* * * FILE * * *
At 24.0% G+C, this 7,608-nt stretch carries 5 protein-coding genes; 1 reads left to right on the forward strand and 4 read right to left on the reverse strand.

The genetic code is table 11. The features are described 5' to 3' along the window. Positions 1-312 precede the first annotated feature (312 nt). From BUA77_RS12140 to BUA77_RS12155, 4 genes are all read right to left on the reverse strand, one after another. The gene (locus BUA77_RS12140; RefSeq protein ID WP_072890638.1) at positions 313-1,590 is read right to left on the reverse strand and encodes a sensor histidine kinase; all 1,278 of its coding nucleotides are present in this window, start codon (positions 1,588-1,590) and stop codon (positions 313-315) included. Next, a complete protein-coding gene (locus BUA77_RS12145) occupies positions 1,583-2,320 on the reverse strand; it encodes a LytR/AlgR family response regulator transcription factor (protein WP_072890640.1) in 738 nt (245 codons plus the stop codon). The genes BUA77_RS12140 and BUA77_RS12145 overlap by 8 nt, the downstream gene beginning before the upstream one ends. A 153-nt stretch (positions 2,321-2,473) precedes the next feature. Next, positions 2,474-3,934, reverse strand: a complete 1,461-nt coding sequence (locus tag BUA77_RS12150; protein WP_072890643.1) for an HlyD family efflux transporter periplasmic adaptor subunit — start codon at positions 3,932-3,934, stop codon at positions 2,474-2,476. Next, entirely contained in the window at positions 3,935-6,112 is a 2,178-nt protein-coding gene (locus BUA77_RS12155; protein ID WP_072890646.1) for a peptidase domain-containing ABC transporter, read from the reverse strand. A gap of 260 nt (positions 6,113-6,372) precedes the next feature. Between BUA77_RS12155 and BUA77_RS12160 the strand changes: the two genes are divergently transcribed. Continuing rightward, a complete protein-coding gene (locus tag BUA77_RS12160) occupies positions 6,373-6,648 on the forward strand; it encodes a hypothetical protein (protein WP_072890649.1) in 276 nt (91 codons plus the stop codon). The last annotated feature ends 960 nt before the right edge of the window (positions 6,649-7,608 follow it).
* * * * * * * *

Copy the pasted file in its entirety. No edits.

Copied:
At 24.0% G+C, this 7,608-nt stretch carries 5 protein-coding genes; 1 reads left to right on the forward strand and 4 read right to left on the reverse strand.

The genetic code is table 11. The features are described 5' to 3' along the window. Positions 1-312 precede the first annotated feature (312 nt). From BUA77_RS12140 to BUA77_RS12155, 4 genes are all read right to left on the reverse strand, one after another. The gene (locus BUA77_RS12140; RefSeq protein ID WP_072890638.1) at positions 313-1,590 is read right to left on the reverse strand and encodes a sensor histidine kinase; all 1,278 of its coding nucleotides are present in this window, start codon (positions 1,588-1,590) and stop codon (positions 313-315) included. Next, a complete protein-coding gene (locus BUA77_RS12145) occupies positions 1,583-2,320 on the reverse strand; it encodes a LytR/AlgR family response regulator transcription factor (protein WP_072890640.1) in 738 nt (245 codons plus the stop codon). The genes BUA77_RS12140 and BUA77_RS12145 overlap by 8 nt, the downstream gene beginning before the upstream one ends. A 153-nt stretch (positions 2,321-2,473) precedes the next feature. Next, positions 2,474-3,934, reverse strand: a complete 1,461-nt coding sequence (locus tag BUA77_RS12150; protein WP_072890643.1) for an HlyD family efflux transporter periplasmic adaptor subunit — start codon at positions 3,932-3,934, stop codon at positions 2,474-2,476. Next, entirely contained in the window at positions 3,935-6,112 is a 2,178-nt protein-coding gene (locus BUA77_RS12155; protein ID WP_072890646.1) for a peptidase domain-containing ABC transporter, read from the reverse strand. A gap of 260 nt (positions 6,113-6,372) precedes the next feature. Between BUA77_RS12155 and BUA77_RS12160 the strand changes: the two genes are divergently transcribed. Continuing rightward, a complete protein-coding gene (locus tag BUA77_RS12160) occupies positions 6,373-6,648 on the forward strand; it encodes a hypothetical protein (protein WP_072890649.1) in 276 nt (91 codons plus the stop codon). The last annotated feature ends 960 nt before the right edge of the window (positions 6,649-7,608 follow it).